Posted on: October 16, 2014
UX Process: The difference between success and failure
The benefits of following a process are known far and wide by those that have one. In UX specifically, a UX process can help align departments and timelines, define partnerships and roles, and induce collaboration.It can mean the difference between a product that lives and a product that dies. Let’s apply this in life and see what happens.
Imagine some friends have invited you to go camping up North. You jump in the car and go because everything you need is already there, right? You arrive at the campsite only to realize that you overlooked the need for a tent and a sleeping bag to sleep in. As the sun sets, your friends are busily gathering wood for the campfire and prepping for dinner, but you neglected to bring matches or pack food. And as the stars come out you also notice you forgot a flashlight (torch) to light your way in the pitch-black forest. How is this experience turning out? A little research, planning and communication would have turned this into a great experience instead of the nightmare it’s become.
Most people know to plan for trips like that. When it’s your own life you take precautions to ensure success. So why not take the same care in your work? Sure it’s not life or death, but it most definitely is success or failure.
A process is a plan. A UX process gives structure to a project, a framework where everyone understands their roles and responsibilities. Lack of process is a sign of an immature organization. Without defining what everyone is doing when and without putting stakes in the ground to give some structure to the project, things are sure to go off the rails. And that’s not fun for anybody.
Establishing a UX process
Establish the Team that you Need
This team should cover all aspects of the project (project manager, product manager, engineers, user researchers, interaction designers, visual designers, front end coders, back end coders, marketing, sprint planners).
Have a Meeting to get Everyone on the Same Page
Define everyone’s role. The entire team should be working toward the same goals. The product owner wants to release the best possible product into the marketplace. Without a team on their side, this isn’t going to happen.
If there are Holes in your Team, Fill Them
Don’t expect your coders to be designers. Understand the importance of finding an ally. Assemble a team that can help you make your vision a reality. Sometimes making the leap and hiring an experienced research, design and testing team can be the difference between your product ideas becoming a reality and utter failure.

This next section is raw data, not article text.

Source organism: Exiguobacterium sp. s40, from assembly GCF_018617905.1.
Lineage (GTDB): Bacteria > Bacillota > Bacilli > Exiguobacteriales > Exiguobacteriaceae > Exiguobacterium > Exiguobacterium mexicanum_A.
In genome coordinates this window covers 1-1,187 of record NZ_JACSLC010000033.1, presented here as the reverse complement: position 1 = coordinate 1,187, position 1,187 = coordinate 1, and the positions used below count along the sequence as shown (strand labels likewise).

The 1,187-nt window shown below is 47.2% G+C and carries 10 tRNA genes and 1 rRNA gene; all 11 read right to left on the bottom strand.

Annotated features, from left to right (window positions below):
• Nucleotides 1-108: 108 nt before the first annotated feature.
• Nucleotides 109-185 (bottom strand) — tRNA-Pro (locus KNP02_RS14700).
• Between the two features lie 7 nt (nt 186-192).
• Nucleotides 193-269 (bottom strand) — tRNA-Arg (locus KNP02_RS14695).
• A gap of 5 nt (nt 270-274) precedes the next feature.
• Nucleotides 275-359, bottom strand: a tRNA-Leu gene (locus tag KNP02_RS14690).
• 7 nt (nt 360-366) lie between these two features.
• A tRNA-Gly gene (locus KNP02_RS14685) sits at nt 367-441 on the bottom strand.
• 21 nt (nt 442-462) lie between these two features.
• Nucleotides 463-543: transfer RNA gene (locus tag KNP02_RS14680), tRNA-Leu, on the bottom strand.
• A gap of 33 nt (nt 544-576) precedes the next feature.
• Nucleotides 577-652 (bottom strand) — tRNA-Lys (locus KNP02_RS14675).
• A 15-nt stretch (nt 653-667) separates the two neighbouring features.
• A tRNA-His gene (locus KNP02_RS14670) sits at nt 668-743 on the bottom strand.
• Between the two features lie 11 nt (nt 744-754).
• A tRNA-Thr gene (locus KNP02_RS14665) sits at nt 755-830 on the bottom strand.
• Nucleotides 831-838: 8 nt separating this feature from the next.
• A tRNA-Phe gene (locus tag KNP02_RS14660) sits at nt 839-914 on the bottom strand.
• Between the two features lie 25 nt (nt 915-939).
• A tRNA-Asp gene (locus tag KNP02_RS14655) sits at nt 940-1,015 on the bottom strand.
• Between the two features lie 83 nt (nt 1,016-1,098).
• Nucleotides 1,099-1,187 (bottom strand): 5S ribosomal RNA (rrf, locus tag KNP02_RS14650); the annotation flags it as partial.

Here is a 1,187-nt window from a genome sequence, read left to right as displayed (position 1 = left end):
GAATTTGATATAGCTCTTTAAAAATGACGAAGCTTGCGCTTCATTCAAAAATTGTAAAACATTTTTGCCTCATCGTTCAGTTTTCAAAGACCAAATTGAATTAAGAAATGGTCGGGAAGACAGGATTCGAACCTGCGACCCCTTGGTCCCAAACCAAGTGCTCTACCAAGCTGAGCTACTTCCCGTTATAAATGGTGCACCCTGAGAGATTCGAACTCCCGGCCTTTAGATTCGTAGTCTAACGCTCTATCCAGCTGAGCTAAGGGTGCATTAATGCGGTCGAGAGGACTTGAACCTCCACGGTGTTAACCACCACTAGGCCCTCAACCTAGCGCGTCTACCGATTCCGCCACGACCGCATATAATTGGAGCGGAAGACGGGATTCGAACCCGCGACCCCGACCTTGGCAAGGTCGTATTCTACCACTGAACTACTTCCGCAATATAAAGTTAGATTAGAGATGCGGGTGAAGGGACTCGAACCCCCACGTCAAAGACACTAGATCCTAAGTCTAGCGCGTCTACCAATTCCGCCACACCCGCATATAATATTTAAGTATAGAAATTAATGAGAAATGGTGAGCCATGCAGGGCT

If you follow an agile methodology, remember agile is a coding methodology, not a research or design methodology. Let the experts get ahead of your sprints by conducting a “sprint 0”. This is a period of time (anywhere from 4-12 weeks) before coding starts reserved for conducting relevant user research, establishing the interaction design and getting the visual design approach in a place where it can be applied systematically to a significant number of screens.
Streamline the Review Process
Determine who needs to be a part of the reviews (development leads, marketing and product management as well as any corporate project sponsors are critical) and ensure that those people are there. Anyone that has the potential to derail the project at any point should be present in all review meetings.
Give the Reviews the Attention they Deserve
Pay attention. Don’t check emails or step out for phone calls. As you are reviewing the design, think about the approach from the angle of your defined users. Think about viability and coding limitations. If there is a feature or approach that you like but it’s not feasible, line it up for a future release.
Trust your Design Team
They are the experts and will guide you through the design process. Remember that design by committee doesn’t work. What does work is using user research to inform the design. So let the designers apply the research and come up with appropriate interaction and visual solutions that fit your user’s needs.
Remember that in order to have a great product experience, users need to love the product. It needs to work as intended and meet or exceed their expectations. Proper planning and a proven UX process is a sure way to get you to that vision. Jumping into a moving car without your gear or an understood plan is a sure way to fail.
To learn more about Akendi’s UX process
Athena brings 14 years of expertise in print, web, brand identity, and mobile, software and application design. From concept to completion, Athena possesses a rare combination of design skills. She works with an immaculate attention to detail, a clear grasp of the target and message as a whole, extraordinary creative talent, and the production skills to bring her ideas to life. Athena delivers projects within budget and time restraints while maintaining Akendi’s consistently high standards. She has had the opportunity to work with some of North America’s most respected organizations including The Canadian Breast Cancer Foundation, RBC, Whole Foods Market, SAP America, York Region, Blackberry, the Government of Canada, the Canadian Digestive Health Foundation and the Canadian Partnership Against Cancer. Athena holds a BFA in Graphic Design from the Rochester Institute of Technology in Rochester, New York and has earned the professional designation of Registered Graphic Designer.
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